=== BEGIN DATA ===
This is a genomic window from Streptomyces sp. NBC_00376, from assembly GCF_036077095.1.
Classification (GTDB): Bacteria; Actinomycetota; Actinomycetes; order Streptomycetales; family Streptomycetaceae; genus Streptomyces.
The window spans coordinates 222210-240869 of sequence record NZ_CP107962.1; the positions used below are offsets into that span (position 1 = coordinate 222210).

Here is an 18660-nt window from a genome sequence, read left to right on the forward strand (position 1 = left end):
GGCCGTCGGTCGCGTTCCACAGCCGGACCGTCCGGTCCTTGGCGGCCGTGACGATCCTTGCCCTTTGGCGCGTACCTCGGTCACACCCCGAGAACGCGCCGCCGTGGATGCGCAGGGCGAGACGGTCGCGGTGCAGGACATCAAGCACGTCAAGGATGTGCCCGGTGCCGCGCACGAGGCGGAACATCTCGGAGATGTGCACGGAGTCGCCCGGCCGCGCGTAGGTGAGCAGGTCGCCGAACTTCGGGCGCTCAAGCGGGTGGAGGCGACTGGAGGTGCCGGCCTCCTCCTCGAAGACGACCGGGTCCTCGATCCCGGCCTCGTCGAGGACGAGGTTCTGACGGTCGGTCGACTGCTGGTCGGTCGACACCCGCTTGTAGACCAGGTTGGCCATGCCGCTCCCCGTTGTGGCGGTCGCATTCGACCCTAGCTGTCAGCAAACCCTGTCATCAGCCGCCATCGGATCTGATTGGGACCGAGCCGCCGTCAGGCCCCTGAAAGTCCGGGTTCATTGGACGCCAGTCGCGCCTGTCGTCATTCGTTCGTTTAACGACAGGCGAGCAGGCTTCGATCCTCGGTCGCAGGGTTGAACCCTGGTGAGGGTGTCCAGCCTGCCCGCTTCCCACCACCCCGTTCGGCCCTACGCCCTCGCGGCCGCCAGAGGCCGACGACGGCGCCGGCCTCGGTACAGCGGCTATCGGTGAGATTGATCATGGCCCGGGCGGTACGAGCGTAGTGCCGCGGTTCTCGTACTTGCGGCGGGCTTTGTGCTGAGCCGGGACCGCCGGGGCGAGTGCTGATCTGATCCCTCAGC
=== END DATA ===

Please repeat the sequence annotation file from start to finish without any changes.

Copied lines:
This is a genomic window from Streptomyces sp. NBC_00376, from assembly GCF_036077095.1.
Classification (GTDB): Bacteria; Actinomycetota; Actinomycetes; order Streptomycetales; family Streptomycetaceae; genus Streptomyces.
The window spans coordinates 222210-240869 of sequence record NZ_CP107962.1; the positions used below are offsets into that span (position 1 = coordinate 222210).

Here is an 18660-nt window from a genome sequence, read left to right on the forward strand (position 1 = left end):
GGCCGTCGGTCGCGTTCCACAGCCGGACCGTCCGGTCCTTGGCGGCCGTGACGATCCTTGCCCTTTGGCGCGTACCTCGGTCACACCCCGAGAACGCGCCGCCGTGGATGCGCAGGGCGAGACGGTCGCGGTGCAGGACATCAAGCACGTCAAGGATGTGCCCGGTGCCGCGCACGAGGCGGAACATCTCGGAGATGTGCACGGAGTCGCCCGGCCGCGCGTAGGTGAGCAGGTCGCCGAACTTCGGGCGCTCAAGCGGGTGGAGGCGACTGGAGGTGCCGGCCTCCTCCTCGAAGACGACCGGGTCCTCGATCCCGGCCTCGTCGAGGACGAGGTTCTGACGGTCGGTCGACTGCTGGTCGGTCGACACCCGCTTGTAGACCAGGTTGGCCATGCCGCTCCCCGTTGTGGCGGTCGCATTCGACCCTAGCTGTCAGCAAACCCTGTCATCAGCCGCCATCGGATCTGATTGGGACCGAGCCGCCGTCAGGCCCCTGAAAGTCCGGGTTCATTGGACGCCAGTCGCGCCTGTCGTCATTCGTTCGTTTAACGACAGGCGAGCAGGCTTCGATCCTCGGTCGCAGGGTTGAACCCTGGTGAGGGTGTCCAGCCTGCCCGCTTCCCACCACCCCGTTCGGCCCTACGCCCTCGCGGCCGCCAGAGGCCGACGACGGCGCCGGCCTCGGTACAGCGGCTATCGGTGAGATTGATCATGGCCCGGGCGGTACGAGCGTAGTGCCGCGGTTCTCGTACTTGCGGCGGGCTTTGTGCTGAGCCGGGACCGCCGGGGCGAGTGCTGATCTGATCCCTCAGC